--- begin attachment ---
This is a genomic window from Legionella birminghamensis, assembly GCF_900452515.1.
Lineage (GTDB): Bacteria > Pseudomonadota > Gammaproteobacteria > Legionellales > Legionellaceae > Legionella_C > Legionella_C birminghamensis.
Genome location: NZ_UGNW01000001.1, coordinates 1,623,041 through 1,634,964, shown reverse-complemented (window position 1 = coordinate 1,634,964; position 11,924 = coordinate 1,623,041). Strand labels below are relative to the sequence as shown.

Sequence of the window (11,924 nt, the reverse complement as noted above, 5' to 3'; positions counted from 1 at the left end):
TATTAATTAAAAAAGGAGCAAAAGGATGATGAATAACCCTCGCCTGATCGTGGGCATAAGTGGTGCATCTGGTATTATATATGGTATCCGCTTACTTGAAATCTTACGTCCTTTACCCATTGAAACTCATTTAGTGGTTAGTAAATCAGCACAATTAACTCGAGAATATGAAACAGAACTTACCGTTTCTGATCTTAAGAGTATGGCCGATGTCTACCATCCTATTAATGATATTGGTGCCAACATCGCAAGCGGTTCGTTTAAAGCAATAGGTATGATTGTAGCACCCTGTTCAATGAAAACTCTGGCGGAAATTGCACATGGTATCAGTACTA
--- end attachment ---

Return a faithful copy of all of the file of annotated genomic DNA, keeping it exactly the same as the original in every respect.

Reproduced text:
This is a genomic window from Legionella birminghamensis, assembly GCF_900452515.1.
Lineage (GTDB): Bacteria > Pseudomonadota > Gammaproteobacteria > Legionellales > Legionellaceae > Legionella_C > Legionella_C birminghamensis.
Genome location: NZ_UGNW01000001.1, coordinates 1,623,041 through 1,634,964, shown reverse-complemented (window position 1 = coordinate 1,634,964; position 11,924 = coordinate 1,623,041). Strand labels below are relative to the sequence as shown.

Sequence of the window (11,924 nt, the reverse complement as noted above, 5' to 3'; positions counted from 1 at the left end):
TATTAATTAAAAAAGGAGCAAAAGGATGATGAATAACCCTCGCCTGATCGTGGGCATAAGTGGTGCATCTGGTATTATATATGGTATCCGCTTACTTGAAATCTTACGTCCTTTACCCATTGAAACTCATTTAGTGGTTAGTAAATCAGCACAATTAACTCGAGAATATGAAACAGAACTTACCGTTTCTGATCTTAAGAGTATGGCCGATGTCTACCATCCTATTAATGATATTGGTGCCAACATCGCAAGCGGTTCGTTTAAAGCAATAGGTATGATTGTAGCACCCTGTTCAATGAAAACTCTGGCGGAAATTGCACATGGTATCAGTACTA